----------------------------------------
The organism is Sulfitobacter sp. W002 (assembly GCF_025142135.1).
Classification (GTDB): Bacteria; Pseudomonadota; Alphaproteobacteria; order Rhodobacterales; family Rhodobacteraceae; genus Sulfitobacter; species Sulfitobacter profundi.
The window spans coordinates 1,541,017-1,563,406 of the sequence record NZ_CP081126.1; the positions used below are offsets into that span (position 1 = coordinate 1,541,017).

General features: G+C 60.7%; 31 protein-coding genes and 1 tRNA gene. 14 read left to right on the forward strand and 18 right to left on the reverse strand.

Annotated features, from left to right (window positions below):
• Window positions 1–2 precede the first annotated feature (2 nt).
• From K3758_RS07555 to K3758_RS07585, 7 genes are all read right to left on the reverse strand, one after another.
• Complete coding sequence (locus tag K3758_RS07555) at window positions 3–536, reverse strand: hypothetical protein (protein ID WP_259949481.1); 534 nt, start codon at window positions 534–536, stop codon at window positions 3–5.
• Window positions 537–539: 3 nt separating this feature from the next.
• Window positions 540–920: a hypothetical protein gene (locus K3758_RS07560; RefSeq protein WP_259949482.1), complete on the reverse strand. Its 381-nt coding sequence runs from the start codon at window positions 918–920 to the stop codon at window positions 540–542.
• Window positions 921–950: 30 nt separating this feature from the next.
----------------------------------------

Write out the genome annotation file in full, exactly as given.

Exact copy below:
The organism is Sulfitobacter sp. W002 (assembly GCF_025142135.1).
Classification (GTDB): Bacteria; Pseudomonadota; Alphaproteobacteria; order Rhodobacterales; family Rhodobacteraceae; genus Sulfitobacter; species Sulfitobacter profundi.
The window spans coordinates 1,541,017-1,563,406 of the sequence record NZ_CP081126.1; the positions used below are offsets into that span (position 1 = coordinate 1,541,017).

General features: G+C 60.7%; 31 protein-coding genes and 1 tRNA gene. 14 read left to right on the forward strand and 18 right to left on the reverse strand.

Annotated features, from left to right (window positions below):
• Window positions 1–2 precede the first annotated feature (2 nt).
• From K3758_RS07555 to K3758_RS07585, 7 genes are all read right to left on the reverse strand, one after another.
• Complete coding sequence (locus tag K3758_RS07555) at window positions 3–536, reverse strand: hypothetical protein (protein ID WP_259949481.1); 534 nt, start codon at window positions 534–536, stop codon at window positions 3–5.
• Window positions 537–539: 3 nt separating this feature from the next.
• Window positions 540–920: a hypothetical protein gene (locus K3758_RS07560; RefSeq protein WP_259949482.1), complete on the reverse strand. Its 381-nt coding sequence runs from the start codon at window positions 918–920 to the stop codon at window positions 540–542.
• Window positions 921–950: 30 nt separating this feature from the next.